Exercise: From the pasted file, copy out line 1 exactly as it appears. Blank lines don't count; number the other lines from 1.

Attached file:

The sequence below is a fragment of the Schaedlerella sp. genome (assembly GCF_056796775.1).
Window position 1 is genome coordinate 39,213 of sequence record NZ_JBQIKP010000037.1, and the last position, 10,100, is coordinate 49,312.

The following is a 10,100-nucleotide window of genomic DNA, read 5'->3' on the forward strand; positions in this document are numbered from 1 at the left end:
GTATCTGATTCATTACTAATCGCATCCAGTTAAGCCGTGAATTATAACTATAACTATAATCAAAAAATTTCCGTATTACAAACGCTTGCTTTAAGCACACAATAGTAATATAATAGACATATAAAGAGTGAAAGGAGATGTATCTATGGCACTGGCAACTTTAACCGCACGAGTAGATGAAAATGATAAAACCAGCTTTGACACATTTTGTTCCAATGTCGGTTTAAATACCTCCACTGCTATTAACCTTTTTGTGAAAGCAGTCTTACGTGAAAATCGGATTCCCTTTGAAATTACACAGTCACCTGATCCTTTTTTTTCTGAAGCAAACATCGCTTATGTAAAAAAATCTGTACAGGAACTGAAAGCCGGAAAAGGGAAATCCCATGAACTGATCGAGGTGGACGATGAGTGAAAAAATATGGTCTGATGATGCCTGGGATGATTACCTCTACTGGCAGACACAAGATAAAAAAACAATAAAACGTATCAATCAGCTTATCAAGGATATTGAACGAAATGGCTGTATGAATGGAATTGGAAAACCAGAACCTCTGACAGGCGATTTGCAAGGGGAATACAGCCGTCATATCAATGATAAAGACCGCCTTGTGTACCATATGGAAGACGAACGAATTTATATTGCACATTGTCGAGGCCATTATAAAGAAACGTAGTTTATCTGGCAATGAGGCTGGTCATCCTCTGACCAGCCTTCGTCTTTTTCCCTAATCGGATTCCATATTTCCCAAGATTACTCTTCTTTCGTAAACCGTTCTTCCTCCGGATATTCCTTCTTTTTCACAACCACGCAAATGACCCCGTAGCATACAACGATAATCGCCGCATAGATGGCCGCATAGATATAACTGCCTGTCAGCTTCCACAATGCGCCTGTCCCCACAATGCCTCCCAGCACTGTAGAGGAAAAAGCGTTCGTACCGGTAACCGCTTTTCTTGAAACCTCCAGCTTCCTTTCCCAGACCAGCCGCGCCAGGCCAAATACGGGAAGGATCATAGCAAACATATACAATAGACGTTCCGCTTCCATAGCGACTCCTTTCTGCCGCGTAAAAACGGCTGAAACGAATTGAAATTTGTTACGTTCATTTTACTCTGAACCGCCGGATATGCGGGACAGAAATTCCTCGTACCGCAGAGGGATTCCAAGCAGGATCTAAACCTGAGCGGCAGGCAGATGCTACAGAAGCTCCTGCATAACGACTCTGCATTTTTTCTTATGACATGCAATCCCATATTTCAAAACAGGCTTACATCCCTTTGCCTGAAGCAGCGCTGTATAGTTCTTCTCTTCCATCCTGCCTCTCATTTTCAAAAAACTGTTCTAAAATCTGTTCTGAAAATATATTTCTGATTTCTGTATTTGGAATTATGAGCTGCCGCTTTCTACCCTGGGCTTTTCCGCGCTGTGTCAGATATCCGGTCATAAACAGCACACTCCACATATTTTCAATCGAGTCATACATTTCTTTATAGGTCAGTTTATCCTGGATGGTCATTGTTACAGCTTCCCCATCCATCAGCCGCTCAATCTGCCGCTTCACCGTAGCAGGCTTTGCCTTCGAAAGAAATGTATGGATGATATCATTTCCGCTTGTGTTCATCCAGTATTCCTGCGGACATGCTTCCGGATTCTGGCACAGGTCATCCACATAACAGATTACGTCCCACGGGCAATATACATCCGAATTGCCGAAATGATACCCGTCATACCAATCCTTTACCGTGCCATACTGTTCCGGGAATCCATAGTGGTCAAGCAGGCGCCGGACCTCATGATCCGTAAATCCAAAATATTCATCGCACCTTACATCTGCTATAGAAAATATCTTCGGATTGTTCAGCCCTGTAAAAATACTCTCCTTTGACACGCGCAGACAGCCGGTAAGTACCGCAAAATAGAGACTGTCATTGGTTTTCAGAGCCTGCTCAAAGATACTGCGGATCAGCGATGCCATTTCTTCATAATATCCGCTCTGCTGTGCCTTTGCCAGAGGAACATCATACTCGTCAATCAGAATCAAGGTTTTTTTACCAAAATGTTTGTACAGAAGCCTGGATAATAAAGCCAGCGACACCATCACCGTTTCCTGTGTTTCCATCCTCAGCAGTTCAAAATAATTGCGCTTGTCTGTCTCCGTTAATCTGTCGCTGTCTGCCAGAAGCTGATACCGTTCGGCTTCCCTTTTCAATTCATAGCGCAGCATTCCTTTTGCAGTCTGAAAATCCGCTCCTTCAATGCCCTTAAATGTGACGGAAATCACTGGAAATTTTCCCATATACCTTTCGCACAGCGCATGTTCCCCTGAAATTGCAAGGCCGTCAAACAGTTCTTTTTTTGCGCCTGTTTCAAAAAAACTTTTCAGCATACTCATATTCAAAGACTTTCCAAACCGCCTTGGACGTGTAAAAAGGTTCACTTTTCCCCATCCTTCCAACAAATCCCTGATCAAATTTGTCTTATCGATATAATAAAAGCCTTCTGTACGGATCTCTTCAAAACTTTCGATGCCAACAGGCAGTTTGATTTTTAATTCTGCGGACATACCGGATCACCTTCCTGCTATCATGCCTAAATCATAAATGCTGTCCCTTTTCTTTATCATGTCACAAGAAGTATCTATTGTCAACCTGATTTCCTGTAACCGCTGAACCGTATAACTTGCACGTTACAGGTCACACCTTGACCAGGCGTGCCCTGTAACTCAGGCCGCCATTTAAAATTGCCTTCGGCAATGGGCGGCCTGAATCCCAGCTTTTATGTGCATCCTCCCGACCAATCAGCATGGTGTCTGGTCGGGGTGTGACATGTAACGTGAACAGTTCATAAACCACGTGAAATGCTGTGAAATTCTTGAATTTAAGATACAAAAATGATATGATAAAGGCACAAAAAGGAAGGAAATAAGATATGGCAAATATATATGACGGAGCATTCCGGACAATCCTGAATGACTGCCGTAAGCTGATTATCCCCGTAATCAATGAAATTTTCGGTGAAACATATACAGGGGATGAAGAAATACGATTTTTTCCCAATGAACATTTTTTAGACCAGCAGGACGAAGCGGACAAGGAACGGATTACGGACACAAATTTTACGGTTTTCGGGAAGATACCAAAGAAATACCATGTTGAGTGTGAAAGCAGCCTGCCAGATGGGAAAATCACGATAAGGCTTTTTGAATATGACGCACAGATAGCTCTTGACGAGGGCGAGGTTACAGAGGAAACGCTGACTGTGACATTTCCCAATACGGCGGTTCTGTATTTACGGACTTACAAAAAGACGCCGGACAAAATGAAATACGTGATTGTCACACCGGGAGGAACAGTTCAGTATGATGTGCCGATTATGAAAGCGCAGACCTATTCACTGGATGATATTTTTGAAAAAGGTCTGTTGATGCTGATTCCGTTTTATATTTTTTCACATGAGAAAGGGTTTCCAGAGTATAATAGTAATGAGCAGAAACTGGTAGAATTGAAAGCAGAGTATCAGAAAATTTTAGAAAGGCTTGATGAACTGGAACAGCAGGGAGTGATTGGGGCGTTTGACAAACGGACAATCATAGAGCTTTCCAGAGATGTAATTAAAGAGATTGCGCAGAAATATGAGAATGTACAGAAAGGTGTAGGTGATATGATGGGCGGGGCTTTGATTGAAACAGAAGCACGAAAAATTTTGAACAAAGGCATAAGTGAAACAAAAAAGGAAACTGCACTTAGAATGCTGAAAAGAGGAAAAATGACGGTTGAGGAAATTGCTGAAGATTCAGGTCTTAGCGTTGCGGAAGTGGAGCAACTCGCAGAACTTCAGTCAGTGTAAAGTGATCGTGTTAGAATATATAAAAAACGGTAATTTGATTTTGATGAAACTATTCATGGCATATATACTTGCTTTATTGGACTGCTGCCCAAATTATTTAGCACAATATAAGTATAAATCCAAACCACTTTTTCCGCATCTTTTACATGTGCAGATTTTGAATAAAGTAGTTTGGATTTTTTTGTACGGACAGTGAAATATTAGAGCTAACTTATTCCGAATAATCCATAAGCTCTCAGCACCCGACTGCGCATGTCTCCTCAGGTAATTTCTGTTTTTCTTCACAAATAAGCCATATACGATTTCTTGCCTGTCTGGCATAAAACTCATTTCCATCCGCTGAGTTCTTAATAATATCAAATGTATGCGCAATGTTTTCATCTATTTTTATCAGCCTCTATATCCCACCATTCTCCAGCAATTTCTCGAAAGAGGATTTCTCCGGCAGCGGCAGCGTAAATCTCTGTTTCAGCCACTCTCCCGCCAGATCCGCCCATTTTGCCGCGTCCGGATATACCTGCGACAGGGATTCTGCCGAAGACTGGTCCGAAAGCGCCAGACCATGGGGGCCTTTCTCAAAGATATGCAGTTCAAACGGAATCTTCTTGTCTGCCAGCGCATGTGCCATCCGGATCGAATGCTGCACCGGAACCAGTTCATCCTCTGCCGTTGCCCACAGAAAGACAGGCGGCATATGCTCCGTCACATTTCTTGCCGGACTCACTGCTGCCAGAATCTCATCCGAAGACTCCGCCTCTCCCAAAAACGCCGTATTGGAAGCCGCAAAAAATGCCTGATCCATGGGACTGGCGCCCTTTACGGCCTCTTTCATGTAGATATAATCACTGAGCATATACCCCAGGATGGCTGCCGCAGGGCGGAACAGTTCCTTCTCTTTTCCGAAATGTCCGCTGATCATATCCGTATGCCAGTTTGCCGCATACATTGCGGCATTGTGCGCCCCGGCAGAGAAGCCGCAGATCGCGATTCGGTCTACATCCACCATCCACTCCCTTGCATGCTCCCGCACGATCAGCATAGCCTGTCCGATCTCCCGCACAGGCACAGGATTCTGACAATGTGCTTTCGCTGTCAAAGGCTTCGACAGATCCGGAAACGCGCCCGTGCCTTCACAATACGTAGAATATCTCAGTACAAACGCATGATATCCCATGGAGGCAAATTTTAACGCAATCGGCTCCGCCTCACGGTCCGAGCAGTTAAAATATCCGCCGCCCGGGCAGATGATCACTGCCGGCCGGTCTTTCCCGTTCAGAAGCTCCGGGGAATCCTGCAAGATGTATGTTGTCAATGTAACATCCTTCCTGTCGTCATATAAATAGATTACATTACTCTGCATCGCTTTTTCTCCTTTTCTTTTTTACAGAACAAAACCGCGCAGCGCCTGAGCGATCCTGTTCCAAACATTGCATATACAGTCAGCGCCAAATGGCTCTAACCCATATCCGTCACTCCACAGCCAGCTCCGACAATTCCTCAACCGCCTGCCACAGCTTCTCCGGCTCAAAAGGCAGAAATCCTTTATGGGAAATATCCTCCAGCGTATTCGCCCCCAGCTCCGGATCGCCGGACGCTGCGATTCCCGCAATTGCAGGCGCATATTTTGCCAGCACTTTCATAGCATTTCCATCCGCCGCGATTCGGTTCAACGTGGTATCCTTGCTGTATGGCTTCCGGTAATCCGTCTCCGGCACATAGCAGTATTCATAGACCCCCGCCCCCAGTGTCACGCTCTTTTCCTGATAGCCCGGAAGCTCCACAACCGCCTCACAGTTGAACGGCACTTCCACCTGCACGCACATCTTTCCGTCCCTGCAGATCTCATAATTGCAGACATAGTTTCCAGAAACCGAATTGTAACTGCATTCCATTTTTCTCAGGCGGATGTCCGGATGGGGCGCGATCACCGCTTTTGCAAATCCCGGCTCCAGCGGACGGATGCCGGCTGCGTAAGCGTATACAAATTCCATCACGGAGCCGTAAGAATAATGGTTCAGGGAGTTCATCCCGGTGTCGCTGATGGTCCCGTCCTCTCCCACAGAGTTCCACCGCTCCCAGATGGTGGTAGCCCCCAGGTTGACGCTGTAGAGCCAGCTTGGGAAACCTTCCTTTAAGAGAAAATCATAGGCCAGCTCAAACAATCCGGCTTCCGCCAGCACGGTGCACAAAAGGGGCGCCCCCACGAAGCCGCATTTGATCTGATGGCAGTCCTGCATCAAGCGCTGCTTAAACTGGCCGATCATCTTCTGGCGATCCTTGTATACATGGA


The sequence below is a fragment of the Schaedlerella sp. genome (assembly GCF_056796775.1).